Architecture Exploration of Processors and SoC to trade off power and performance 5
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Is Smartphone Market Maturing?

Is Smartphone Market Maturing?
by Pawan Fangaria on 02-17-2014 at 12:00 pm

Yes and No, in my view. Yes to a certain extent, considering that most of the people in developed world have more than one (may be with dual sim card) phone; and No, considering the vast untapped market in the third world countries of Asia and Africa. In India, although much of the population (who can afford a phone) has phone, but not smartphone; and similar can be the case in many other countries. So, what is required for these countries is an affordable smartphone, and that need has been well recognized by Chinese companies (a few companies in India as well but much of those components are sourced from China).

What will be the net effect? In one way or the other, the smartphone companies across the world will be eyeing towards this untapped primary market. Of course, there will be secondary market in the developed world, but that may not fuel growth, instead it will increase risk factors. Smartphone in that market will serve as a messenger to the IoT (Internet of Things) devices and will have to serve those needs. And in such scenario, a slight notch lower in features, performance or price/performance ratio of a smartphone brand will see a large hit on its market share. What will be the real growth drivers in near future are wearables and IoT devices (as has been witnessed in CES 2014) which can multiply in numbers per person, per personal belongings (like car, bike…), per house and so on, i.e. many folds more than smartphone.

Coming back to the question, is smartphone market maturing? We talked about global macros; let’s now consider couple of smartphone industry level factors. If we consider total number of mobile phone sales, in 2013 it was ~1.82 billion units, just ~4.8% increase from that in 2012 (at 1.74 billion). However, share of smartphone sale in 2013 was ~55% with Samsungleading the pack with ~31%, followed by Appleat ~15% and then rising Chinese and Korean companies at low cost smartphones. What does that mean? Majority of people prefer smartphone at lower cost, some may be switching from other mobile to smartphone (I’m one of them :p). Let’s consider some other market dynamics; we have started seeing mergers; some already in place (Microsoft<-Nokia, Lenovo<-Motorola), some more to go (BB, HTC….will Lenovo buy BB too? And will Microsoft buy HTC?). Water is turning red. Who will survive? Or should I rather ask who will lead? The companies with stronger hands, deep pockets, strategic focus and resource capability (core competence) to be in this market will rule.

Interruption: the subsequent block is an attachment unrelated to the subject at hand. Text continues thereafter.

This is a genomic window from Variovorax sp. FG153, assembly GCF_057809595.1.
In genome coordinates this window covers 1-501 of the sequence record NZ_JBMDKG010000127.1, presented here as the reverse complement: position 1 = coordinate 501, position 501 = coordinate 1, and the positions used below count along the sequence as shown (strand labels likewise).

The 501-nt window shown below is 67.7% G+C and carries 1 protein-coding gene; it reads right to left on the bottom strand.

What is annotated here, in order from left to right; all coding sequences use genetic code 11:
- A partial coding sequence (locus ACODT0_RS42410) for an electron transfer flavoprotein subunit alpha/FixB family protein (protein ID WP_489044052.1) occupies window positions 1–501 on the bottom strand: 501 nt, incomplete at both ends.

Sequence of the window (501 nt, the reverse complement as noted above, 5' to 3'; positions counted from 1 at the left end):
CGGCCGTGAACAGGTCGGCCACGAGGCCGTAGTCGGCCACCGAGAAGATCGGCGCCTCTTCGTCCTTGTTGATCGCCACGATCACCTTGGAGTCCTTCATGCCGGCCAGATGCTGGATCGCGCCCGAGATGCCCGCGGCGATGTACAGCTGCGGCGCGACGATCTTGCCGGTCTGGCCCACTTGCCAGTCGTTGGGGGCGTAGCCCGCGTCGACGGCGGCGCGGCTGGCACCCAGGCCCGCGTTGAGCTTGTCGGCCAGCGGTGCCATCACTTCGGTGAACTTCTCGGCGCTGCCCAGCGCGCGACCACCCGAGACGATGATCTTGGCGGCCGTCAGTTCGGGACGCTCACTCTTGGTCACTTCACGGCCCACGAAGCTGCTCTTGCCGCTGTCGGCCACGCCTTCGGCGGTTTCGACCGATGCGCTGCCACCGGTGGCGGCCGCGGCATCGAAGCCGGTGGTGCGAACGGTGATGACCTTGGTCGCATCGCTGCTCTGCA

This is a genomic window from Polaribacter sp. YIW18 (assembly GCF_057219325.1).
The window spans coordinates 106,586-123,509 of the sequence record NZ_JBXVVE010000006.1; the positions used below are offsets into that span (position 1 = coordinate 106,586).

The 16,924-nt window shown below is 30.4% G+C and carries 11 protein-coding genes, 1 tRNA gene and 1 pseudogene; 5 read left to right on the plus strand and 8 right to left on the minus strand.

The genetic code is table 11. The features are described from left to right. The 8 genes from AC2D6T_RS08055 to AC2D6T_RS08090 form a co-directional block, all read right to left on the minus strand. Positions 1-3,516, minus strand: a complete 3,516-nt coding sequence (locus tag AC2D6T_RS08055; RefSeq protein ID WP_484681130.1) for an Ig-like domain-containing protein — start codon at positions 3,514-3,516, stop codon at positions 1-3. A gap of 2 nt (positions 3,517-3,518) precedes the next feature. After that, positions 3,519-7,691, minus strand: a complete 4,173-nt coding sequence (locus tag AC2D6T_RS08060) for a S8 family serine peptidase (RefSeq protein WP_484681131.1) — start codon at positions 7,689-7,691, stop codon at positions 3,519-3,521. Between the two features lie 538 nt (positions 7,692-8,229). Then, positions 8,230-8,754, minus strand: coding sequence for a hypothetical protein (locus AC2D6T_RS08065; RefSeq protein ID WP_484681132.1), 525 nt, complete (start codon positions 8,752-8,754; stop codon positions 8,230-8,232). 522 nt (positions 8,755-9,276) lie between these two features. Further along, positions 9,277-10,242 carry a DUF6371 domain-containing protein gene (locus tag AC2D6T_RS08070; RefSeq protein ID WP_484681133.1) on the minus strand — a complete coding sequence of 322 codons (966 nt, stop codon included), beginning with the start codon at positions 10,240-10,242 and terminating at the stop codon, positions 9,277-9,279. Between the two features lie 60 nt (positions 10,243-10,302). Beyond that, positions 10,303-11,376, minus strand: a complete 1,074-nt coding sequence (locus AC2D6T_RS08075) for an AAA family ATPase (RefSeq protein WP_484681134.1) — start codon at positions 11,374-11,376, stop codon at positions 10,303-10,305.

Let’s look at some of the acquisitions and other factors at micro level. Microsoft acquired Nokia, the initial innovator of cell phone; can we say that a resource rich company is building core competence from external acquisition (of course that serves a strategic perspective too for Microsoft business)? Similarly, Lenovo, a smart Chinese company acquired Motorola, another initial pioneer of mobile phone business. Lenovo knows how to nurture an acquired leader and re-establish that legacy. And ~4.8% growth in LGsmartphone (powered by Googlesoftware) sales says something about Google. Google is very smart in driving its strategies. So what?

I’m sorry for coming back to the same original unanswered question, is smartphone market maturing? Considering several of the factors discussed above, I can comfortably say, “yes, it will mature in next few years, but that maturation curve will remain wide for a long time.” Fall of established empires, mergers and acquisitions and at the same time emergence of new leaders is a sign of maturing market with mixed growth opportunities. In a global context growth can be led by third world emerging countries, provided the prices are affordable, and we are seeing market dynamics turning towards that with the exception of Apple. Who knows, in a few years Apple may serve only niche market (unless they change their outlook on price front)? However, the overall mobile phone market will turn mature; smartphones will see stray innovations and differentiations to serve emerging needs. The maturation curve will remain long drawn because always there will be a replacement market.

My personal opinion is that there will be major consolidation is smartphone providers with probably Apple, Samsung, Google, Microsoft and Lenovo leading the pack. Any more guesses?

Comments welcome, market saturation, consolidation, …whatever?

More Articles by Pawan Fangaria…..

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